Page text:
I don't think it's hard enough for a break to not succeed. There's nothing for sprinter teams to chase for (unlike Friday, when Bora and Quickstep will be working for Ackerman and Bennett), but there's no benefit whatsoever to Jumbo to chase down any attacks.
The only problem for JV is that with 2 hard-ish mountain stages done and dusted, there isn't a classics rider or a sprinter within 5 minutes of the lead who they could just allow to go up the road and borrow the jersey until the Tourmalet. Anyone still in the top 25 is still a theoretical, potential threat.
Well, there has been a very compressed calendar with very little time for recovery. Riders have gone from an extended period of no racing to several major races in a short period of time so form fluctuations are a lot wilder than we might ordinarily expect.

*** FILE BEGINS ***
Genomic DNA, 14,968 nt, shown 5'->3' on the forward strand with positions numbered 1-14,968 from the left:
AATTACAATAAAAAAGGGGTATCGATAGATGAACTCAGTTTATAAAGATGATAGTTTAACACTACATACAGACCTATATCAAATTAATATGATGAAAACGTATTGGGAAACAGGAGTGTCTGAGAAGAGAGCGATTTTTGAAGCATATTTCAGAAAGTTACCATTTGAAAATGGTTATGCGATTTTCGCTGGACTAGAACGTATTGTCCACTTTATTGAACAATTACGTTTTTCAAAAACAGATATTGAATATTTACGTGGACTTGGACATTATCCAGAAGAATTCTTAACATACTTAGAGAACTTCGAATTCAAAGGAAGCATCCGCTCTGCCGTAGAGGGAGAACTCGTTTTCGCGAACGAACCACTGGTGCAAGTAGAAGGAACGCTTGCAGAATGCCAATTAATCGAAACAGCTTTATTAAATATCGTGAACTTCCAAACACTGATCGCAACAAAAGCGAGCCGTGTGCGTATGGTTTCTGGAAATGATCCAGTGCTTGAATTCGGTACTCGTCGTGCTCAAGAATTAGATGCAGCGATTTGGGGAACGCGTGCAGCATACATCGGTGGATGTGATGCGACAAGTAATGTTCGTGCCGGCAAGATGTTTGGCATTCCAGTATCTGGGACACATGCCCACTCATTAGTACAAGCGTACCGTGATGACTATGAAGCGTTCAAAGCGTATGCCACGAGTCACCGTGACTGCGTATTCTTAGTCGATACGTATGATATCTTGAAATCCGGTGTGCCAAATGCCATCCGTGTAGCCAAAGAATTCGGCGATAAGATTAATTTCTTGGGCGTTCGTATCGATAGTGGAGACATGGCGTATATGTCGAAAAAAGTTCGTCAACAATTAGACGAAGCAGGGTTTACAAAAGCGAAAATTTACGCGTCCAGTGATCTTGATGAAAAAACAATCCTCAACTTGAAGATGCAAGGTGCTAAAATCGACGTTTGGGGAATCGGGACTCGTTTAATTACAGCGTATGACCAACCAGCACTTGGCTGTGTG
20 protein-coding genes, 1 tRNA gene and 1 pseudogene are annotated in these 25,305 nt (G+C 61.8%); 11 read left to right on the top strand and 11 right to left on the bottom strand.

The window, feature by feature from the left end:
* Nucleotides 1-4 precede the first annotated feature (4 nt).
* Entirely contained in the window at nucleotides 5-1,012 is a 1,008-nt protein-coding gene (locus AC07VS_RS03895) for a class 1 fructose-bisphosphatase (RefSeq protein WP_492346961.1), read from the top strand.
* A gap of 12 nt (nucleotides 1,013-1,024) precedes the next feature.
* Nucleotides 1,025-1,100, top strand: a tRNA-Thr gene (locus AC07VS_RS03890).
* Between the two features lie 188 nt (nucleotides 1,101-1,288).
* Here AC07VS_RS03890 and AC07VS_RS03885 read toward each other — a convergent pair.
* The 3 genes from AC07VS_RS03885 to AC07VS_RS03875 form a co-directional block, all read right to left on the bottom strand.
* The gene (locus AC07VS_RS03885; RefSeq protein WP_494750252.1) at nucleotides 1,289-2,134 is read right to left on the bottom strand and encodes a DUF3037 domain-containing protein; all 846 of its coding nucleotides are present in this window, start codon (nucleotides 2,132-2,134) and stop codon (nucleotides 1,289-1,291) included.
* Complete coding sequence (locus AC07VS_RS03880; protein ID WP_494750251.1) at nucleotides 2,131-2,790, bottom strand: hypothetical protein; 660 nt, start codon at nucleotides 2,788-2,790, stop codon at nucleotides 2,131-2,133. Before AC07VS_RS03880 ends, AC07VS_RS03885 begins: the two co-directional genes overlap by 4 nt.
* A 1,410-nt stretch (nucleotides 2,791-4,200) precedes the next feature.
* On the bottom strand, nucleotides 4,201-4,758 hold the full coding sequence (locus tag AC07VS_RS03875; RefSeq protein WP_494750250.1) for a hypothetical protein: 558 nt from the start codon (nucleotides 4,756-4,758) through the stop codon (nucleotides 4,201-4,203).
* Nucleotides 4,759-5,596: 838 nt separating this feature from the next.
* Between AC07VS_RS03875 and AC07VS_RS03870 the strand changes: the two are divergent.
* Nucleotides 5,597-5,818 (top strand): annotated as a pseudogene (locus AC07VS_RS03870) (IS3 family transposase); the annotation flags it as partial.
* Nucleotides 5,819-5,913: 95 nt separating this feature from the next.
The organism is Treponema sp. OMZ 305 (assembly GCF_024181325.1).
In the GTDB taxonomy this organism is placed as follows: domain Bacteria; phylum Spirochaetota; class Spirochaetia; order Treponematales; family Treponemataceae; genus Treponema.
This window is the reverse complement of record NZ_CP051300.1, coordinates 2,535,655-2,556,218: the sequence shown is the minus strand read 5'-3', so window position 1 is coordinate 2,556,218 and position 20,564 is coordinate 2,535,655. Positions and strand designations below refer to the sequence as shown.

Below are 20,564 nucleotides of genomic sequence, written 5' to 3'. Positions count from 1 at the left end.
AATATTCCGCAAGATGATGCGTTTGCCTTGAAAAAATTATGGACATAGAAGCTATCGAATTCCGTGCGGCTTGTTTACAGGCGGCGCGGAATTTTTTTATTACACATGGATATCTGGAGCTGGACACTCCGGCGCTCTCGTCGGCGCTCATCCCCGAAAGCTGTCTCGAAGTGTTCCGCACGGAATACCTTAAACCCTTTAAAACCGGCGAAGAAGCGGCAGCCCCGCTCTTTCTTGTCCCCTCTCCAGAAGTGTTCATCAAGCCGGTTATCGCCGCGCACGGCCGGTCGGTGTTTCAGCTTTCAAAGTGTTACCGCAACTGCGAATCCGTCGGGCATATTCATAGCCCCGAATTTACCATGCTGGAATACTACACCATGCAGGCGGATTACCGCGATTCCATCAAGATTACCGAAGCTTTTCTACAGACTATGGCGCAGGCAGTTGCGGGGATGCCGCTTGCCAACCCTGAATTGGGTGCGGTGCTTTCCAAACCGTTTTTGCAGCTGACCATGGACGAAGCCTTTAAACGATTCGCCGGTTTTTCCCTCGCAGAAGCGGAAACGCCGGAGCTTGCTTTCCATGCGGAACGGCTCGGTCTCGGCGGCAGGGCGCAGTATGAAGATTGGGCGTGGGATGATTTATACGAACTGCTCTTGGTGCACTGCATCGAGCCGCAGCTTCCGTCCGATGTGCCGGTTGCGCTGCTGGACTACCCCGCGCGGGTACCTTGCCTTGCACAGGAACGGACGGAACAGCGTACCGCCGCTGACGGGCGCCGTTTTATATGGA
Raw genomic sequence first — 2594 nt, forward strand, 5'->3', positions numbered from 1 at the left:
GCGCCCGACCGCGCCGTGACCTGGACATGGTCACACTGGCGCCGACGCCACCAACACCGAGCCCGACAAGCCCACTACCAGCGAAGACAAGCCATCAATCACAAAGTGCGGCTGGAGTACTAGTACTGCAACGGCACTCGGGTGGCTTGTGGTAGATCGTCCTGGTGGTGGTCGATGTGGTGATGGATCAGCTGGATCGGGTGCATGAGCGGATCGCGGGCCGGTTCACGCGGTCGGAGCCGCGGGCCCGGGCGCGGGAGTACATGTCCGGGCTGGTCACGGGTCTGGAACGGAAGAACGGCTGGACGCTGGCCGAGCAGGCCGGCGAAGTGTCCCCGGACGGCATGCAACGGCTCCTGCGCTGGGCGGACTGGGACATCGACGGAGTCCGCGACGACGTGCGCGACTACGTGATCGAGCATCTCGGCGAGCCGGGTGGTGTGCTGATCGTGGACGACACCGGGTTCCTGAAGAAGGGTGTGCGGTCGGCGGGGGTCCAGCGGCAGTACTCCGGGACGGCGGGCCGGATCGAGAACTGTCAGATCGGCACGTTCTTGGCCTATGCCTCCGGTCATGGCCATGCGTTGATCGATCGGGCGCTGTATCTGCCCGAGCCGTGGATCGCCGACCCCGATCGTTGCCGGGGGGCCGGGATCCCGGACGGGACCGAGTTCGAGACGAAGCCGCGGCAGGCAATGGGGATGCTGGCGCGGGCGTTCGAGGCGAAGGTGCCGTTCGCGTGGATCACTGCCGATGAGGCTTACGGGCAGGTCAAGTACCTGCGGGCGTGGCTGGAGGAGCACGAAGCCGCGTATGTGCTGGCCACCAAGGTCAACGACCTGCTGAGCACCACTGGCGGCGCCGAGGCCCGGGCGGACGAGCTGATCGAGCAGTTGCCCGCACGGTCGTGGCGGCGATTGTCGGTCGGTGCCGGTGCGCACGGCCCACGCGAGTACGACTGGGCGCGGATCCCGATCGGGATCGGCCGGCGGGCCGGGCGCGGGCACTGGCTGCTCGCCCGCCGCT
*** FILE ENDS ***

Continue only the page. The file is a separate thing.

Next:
I get the impression some riders still believe the Vuelta can be a fun little ride with the teammates or a training exercise to get their form back. Honestly, when I read comments from Pinot before the race (i.e. "I want to rediscover the joy of riding etc" or words to that effect), or Guillaume Martin this morning who expressed surprise at the "violence" of the pace on day one, I believe those guys didn't mentally prepare themselves for what the Vuelta really is these days, aka a hard as hell bike race with constant action & stress from minute one.